Entrance exam ruling hits foreign students in India

Future uncertain for medical undergraduates

十月 18, 2016
Doctors in surgery

The future of hundreds of students enrolled at private medical colleges in India is in jeopardy after a court ruling on new legislation for admissions tests.

The Supreme Court recently decided that the National Eligibility-cum-Entrance Test, known as NEET, was a mandatory requirement for students admitted to private colleges or deemed universities, which are institutions accredited by the government’s Department of Higher Education.

But only Indian nationals or overseas citizens of India are able to take the exam.

Many foreign students travel to India to complete medical or dentistry degrees each year, either through a quota system specifically for overseas students or by directly applying to private colleges. Undergraduates who enrolled this year are now facing an uncertain future as they are not able to sit the entrance exam.

The Times of India has reported that institutions have allegedly asked foreign students to leave campuses.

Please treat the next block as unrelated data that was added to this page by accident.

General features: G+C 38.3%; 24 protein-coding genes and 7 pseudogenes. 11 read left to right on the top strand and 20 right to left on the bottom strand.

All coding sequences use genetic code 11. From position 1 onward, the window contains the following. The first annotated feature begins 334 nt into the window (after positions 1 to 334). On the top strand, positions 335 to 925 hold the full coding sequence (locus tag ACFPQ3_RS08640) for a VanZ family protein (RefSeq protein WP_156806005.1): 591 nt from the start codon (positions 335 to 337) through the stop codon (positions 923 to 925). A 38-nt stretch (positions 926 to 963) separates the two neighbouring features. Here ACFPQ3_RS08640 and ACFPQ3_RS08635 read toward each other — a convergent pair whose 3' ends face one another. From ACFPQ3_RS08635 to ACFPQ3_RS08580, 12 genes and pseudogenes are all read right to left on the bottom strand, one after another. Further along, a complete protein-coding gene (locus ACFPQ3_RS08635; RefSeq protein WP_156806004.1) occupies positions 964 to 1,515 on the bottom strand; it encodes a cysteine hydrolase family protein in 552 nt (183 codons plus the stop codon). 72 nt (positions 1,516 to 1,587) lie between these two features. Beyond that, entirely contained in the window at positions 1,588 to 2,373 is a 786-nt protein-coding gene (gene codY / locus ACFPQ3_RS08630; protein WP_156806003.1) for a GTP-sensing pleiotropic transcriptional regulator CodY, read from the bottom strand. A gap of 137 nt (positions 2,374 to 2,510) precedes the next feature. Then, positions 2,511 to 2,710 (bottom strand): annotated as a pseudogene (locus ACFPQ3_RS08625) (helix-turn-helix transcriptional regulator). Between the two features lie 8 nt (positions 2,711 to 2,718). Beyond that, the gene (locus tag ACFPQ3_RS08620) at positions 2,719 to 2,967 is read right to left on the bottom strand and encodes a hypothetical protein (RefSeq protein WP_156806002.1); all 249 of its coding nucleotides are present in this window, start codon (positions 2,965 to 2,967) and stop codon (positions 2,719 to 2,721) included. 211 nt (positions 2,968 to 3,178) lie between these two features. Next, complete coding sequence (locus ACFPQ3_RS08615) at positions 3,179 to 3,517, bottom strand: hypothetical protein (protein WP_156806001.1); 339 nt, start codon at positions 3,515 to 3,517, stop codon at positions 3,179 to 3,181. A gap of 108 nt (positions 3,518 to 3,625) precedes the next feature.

Tilak Silva, the father of a Manipal University dentistry student from Colombo, Sri Lanka, said that his daughter had been asked to leave campus. "My daughter and other foreign students are suffering now only because there is this tricky NEET procedure…The career of our children has been jeopardised,” he said.

“We also appeal to the authorities and the Indian prime minister to allow some stop-gap arrangements for this 2016-17 batch so that their year is not wasted," he added.




  • 注册是免费的,而且十分便捷
  • 注册成功后,您每月可免费阅读3篇文章
  • 订阅我们的邮件
Please 登录 or 注册 to read this article.